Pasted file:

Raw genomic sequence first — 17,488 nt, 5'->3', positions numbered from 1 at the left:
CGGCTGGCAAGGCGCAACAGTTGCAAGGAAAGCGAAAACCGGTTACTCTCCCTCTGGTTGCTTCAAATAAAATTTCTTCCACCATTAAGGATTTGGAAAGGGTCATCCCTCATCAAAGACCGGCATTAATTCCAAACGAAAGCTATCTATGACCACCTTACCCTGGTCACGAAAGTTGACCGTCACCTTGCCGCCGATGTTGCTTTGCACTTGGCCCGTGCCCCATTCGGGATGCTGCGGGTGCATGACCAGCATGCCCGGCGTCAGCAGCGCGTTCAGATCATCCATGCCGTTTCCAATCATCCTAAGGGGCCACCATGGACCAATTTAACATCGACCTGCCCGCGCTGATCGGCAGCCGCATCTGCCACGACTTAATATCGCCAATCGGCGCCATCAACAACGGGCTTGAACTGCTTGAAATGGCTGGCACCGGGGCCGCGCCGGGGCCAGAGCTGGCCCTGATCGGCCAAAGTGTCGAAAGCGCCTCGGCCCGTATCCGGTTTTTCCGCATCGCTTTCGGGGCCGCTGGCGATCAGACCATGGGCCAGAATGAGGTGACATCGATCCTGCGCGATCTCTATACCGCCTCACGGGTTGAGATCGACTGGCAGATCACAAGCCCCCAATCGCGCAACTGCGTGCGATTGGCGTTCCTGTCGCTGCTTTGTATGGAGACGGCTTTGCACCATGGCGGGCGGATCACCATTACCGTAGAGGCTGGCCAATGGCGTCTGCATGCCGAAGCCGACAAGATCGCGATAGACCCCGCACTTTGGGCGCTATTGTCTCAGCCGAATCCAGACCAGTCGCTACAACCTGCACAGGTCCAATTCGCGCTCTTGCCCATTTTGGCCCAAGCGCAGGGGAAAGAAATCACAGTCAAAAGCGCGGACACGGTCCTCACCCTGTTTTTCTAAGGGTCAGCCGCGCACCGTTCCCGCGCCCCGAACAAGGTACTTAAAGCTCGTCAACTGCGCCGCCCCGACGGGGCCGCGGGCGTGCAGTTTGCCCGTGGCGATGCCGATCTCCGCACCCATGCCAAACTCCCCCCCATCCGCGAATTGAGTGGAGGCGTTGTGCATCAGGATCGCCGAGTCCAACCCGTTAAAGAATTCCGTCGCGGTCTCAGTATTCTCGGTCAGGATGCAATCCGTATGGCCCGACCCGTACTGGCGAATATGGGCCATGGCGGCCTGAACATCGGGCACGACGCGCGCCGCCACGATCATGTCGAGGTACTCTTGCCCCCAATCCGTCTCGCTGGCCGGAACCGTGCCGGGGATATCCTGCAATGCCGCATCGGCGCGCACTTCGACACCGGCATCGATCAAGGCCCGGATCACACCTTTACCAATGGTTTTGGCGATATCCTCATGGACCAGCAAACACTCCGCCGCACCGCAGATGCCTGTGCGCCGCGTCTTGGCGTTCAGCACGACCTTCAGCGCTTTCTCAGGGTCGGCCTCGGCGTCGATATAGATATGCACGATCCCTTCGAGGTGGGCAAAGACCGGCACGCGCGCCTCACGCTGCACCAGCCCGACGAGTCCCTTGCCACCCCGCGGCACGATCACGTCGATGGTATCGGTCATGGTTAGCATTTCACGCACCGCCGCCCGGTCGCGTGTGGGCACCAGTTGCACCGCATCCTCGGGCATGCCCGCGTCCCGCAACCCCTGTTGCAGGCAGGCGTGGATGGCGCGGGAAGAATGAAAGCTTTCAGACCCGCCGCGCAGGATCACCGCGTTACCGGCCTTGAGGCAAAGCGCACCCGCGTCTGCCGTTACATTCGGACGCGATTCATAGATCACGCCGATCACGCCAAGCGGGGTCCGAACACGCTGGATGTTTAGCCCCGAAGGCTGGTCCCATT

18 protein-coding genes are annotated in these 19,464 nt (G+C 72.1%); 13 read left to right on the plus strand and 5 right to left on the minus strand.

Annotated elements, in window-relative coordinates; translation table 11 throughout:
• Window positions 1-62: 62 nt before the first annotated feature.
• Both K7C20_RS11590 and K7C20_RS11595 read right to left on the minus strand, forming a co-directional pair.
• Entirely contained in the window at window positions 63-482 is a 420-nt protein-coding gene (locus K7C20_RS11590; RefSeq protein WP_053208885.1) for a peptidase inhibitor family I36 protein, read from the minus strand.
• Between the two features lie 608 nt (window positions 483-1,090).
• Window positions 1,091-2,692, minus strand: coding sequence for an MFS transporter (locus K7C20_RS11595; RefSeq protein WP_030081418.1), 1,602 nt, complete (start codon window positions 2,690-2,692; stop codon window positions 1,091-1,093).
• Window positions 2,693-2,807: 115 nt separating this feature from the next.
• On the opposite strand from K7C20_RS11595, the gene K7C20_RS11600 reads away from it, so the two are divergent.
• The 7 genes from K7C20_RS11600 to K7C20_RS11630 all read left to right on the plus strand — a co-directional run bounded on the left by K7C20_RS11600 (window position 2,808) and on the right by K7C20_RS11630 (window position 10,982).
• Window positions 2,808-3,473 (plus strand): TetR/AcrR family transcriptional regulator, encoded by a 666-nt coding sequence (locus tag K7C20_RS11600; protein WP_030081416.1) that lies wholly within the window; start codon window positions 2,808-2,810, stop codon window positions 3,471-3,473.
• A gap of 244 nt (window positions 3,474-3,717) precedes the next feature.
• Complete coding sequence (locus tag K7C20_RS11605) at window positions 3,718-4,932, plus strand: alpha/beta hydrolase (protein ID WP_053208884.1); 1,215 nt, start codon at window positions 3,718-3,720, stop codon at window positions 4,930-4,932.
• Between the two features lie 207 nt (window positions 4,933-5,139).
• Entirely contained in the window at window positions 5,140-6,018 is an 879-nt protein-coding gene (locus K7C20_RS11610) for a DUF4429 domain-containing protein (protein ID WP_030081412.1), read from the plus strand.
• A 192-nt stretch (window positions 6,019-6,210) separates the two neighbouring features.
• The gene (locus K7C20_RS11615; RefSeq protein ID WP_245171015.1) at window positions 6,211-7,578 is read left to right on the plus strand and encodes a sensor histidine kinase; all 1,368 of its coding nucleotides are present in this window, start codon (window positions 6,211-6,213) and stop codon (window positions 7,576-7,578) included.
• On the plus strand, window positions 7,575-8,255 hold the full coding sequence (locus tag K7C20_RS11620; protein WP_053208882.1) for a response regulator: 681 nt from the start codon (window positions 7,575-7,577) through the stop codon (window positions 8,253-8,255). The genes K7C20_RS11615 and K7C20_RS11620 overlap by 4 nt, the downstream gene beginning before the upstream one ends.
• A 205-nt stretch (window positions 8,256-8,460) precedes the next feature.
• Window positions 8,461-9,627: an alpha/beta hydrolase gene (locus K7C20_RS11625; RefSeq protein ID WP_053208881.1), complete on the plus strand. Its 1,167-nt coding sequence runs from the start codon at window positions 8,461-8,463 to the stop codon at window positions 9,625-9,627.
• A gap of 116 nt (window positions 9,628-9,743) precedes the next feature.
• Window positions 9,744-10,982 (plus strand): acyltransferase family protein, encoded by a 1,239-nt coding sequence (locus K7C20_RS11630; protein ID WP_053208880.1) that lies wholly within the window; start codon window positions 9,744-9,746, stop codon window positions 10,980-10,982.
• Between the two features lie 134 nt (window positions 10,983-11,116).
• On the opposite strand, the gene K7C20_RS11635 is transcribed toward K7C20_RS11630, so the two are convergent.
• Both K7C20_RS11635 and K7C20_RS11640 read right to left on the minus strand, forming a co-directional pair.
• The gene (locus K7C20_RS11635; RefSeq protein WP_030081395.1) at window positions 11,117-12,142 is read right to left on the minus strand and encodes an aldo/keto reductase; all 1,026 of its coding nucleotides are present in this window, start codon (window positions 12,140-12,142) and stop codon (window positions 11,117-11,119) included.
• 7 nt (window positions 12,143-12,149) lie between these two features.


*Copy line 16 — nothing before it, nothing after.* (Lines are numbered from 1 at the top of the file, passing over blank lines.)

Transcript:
• Between the two features lie 207 nt (window positions 4,933-5,139).